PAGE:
2. What makes a specific musical instrument sound like it does (look at harmonics and overtones)
      1. compare the spectrum of a note played on a musical instrument to a computer-generated beep (single sine-wave)
      2. compare spectra of different notes played on the same instrument, or the same note played on different instruments
  3. feel free to suggest more


  • IGOR Pro version 6+ software will be used
  • A free, fully functional 30-day trial version 6.3 can be downloaded from Wavemetrics website.
  • Installation is pretty standard, either for Mac or for Windows (XP, Vista, or 7 works fine, probably Win8 as well)
  • The following functionality is needed (Cmd denotes the “apple” or “command” key on a Mac, Ctrl is the “contol” key on Windows):
    1. Accessing the command window to type in commands and see the history of past commands (Cmd-J on Mac, Ctrl-J on Win)
    2. Accessing the procedure window to paste macros and functions if desired (Cmd-M on Mac, Ctrl-M on Win)
    3. Accessing the Data Browser window to see and manipulate the objects (datafolders, waves, variables, and strings) created so far
      • Available via the “Data” menu (on top of the window), “Data Browser” submenu (see Fig. 2 below)
    4. Creating an array of numbers (or zeroes) for recording and playing sounds. Any array is called a wave in IGOR Pro.
      • In the command window, type (to execute any command you just typed, don't forget to hit “Enter” on the keyboard):
        Make/N=20000 wave1
      • This example will create a wave of length $N=20000$, named wave1. It can be seen in the Data Browser in the root datafolder
      • IGOR code is not case sensitive, all commands and names can be entered in any case or any mixture of UPPER or lower CaSeS.
    5. Setting up the time scale for a given wave
      • Any wave in IGOR can have “scaling” associated with it, e.g. the time points at which the data values were recorded
      • The “scaling” is characterized by equally-spaced intervals.
        • Only three parameters are stored in memory:
          1. The “timing” of the initial point (in our case, $t\,=\,0$)
          2. The timing interval between the successive points (i.e. the dwell time), in our case $\Delta t$
          3. The units of measurement (in our case, the character string “s” for seconds)
      • To set the “scaling” starting from $t\,=\,0$, with $\Delta t\,=50\,\mu$s, type into the command window:
        Setscale/P x 0, 50e-6,"s",wave1
        • Here /P denotes the “Start and delta” format
        • x is the x-scaling (the default, multidimensional waves can also have y, z, etc.). Therefore, in our case time is “x”.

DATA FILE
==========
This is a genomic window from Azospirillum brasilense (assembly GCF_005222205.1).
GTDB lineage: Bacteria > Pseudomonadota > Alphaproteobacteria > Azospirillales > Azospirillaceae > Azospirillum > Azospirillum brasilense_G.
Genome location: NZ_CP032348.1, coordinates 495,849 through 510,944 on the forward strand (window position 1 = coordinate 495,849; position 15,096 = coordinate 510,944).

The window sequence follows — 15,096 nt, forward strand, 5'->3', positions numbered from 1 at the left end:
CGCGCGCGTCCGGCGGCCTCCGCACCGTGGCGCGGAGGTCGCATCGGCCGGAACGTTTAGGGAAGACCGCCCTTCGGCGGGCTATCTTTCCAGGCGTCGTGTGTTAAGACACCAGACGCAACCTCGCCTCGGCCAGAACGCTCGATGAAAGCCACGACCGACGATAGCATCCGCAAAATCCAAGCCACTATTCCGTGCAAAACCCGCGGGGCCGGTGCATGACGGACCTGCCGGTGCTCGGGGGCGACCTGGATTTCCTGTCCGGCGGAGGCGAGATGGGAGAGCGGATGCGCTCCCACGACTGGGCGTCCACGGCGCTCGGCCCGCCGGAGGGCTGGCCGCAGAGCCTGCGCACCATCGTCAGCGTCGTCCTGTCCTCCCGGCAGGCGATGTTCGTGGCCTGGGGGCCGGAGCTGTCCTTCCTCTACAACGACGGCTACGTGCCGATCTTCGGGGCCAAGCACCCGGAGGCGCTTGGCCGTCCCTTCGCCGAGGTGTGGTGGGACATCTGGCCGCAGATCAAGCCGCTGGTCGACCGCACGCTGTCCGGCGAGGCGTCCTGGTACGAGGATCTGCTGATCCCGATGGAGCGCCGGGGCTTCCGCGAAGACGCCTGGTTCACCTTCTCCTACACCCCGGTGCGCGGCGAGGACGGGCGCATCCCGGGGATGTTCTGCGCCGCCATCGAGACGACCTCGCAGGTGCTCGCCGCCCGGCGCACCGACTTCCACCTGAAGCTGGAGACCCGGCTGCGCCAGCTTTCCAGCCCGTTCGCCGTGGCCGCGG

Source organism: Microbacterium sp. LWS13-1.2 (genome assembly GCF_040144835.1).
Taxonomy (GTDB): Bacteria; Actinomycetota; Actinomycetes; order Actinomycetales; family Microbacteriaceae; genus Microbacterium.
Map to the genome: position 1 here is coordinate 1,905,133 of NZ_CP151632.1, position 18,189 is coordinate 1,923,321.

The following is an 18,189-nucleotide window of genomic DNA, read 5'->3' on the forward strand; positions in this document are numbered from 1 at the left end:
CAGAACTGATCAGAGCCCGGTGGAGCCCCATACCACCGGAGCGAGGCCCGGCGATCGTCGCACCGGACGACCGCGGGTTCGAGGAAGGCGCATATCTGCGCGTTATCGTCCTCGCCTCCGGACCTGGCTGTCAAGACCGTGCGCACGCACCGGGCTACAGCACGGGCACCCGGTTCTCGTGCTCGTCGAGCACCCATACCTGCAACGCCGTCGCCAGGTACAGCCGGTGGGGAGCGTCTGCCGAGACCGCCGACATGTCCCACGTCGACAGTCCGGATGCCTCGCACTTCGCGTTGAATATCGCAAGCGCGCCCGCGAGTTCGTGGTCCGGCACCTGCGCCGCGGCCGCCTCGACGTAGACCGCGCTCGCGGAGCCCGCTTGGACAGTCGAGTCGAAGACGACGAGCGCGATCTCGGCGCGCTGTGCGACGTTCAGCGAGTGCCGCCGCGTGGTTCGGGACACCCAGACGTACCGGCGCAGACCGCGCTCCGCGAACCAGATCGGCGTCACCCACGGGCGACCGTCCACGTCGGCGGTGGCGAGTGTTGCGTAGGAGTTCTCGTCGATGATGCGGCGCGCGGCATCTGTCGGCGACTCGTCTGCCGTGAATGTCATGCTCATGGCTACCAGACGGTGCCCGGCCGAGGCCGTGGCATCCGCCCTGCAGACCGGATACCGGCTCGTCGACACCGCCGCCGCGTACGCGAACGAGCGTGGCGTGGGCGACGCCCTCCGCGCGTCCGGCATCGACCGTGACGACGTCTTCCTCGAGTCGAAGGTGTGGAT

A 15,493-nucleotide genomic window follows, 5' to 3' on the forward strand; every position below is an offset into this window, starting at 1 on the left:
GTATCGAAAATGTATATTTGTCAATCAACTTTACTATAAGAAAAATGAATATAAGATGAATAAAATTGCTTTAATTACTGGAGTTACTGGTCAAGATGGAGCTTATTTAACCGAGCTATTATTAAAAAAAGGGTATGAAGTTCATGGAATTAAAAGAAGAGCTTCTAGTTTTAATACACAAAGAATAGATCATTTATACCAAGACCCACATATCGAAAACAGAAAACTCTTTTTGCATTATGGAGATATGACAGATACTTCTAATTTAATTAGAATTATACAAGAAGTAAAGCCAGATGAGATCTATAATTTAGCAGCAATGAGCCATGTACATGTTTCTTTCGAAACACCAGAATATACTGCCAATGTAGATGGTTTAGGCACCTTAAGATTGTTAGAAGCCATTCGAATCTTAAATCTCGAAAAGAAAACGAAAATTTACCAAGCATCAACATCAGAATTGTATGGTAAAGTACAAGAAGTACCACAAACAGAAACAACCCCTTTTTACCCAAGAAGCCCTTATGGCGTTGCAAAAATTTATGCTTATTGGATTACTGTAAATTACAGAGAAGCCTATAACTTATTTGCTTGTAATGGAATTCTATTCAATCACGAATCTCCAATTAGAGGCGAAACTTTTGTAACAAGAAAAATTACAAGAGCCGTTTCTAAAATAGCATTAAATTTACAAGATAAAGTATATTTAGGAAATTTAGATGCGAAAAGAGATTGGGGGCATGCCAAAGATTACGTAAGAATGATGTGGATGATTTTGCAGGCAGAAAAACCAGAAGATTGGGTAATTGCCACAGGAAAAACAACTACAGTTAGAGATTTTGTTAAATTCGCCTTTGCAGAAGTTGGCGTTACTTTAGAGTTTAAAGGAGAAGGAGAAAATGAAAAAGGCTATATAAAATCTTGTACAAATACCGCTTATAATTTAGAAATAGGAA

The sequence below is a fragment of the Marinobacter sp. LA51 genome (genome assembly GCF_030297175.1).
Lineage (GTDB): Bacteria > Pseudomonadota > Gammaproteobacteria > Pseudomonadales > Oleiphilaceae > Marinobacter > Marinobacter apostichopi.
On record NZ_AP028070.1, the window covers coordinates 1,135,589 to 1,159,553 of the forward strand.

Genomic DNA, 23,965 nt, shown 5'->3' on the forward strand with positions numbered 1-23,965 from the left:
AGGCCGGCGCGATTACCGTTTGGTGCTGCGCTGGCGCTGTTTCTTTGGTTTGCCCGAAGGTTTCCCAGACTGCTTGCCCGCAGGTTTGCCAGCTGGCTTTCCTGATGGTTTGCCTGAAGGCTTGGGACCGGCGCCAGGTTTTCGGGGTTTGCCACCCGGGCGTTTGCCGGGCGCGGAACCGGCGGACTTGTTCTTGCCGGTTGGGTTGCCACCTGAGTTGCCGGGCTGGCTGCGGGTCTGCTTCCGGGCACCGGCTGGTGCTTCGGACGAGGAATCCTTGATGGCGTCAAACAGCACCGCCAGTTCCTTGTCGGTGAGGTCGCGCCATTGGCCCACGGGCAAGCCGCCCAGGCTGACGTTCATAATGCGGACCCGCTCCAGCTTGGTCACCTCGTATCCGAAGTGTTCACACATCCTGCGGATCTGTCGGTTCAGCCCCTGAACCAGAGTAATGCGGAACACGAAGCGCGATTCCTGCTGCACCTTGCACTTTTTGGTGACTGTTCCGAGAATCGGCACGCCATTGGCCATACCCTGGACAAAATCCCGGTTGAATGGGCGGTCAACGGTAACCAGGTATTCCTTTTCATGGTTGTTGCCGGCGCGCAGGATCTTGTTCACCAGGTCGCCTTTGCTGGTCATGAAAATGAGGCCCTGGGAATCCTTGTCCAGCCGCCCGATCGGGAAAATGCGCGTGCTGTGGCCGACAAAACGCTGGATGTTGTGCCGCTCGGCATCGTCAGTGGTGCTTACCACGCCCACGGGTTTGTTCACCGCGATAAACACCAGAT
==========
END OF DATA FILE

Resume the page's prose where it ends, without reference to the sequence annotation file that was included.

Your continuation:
• $50\times 10^{-6}$ can be entered as 0.00005, 5E-5, or 50e-6 – all these forms are equivalent.
      • Alternatively (and equivalently), a sampling rate of 20000 samples per second can be set via
        Setscale/P x 0, 1/20000,"s",wave1
        • The above line works because $\Delta t=\frac{1}{f_\text{samp}}$
      • The scaling can also be checked and set via a “Change Wave Scaling…” submenu in the “Data” menu (Fig. 2)
    6. Assigning a pure sine wave data to an IGOR wave.
      • In the command window, type
      • This will assign the following data to the wave:
        • $V(t)=0.5\sin\big(2\pi\!\cdot\!(1500\,{\text{Hz}})\!\cdot\!t\big)$ at the time points specified by the scaling
      • Note that * must be used for multiplication all the time
      • x in the expression refers to the x-scaling (default) set by the SetScale command. In our case, it denotes the time points $t_i$
      • Warning: This command will erase any data previously stored in wave1
        • Use Duplicate wave1 anotherwave to store all the wave1 data (including the scaling) in anotherwave
    7. Playing the sound recording from a wave:
      • In the command window, type:
        playsound wave1
      • If no sound is audible, please make sure your computer volume is not muted or set to zero (i.e. you can hear a YouTube video)
        • If there is still no sound (on Windows), try to increase the amplitude of your sound wave:
          playsound wave1
    8. Displaying the wave as a time plot
      • In the command window, type
        display wave1
      • Or, build a new graph via a “Windows” menu, “New Graph…” submenu.
        • Choose _calculated_ for the x-wave (this will utilize the “scaling”)
      • To zoom in on the plot, drag a box (called marquee) across the area you want to zoom in/out with the left button using a mouse.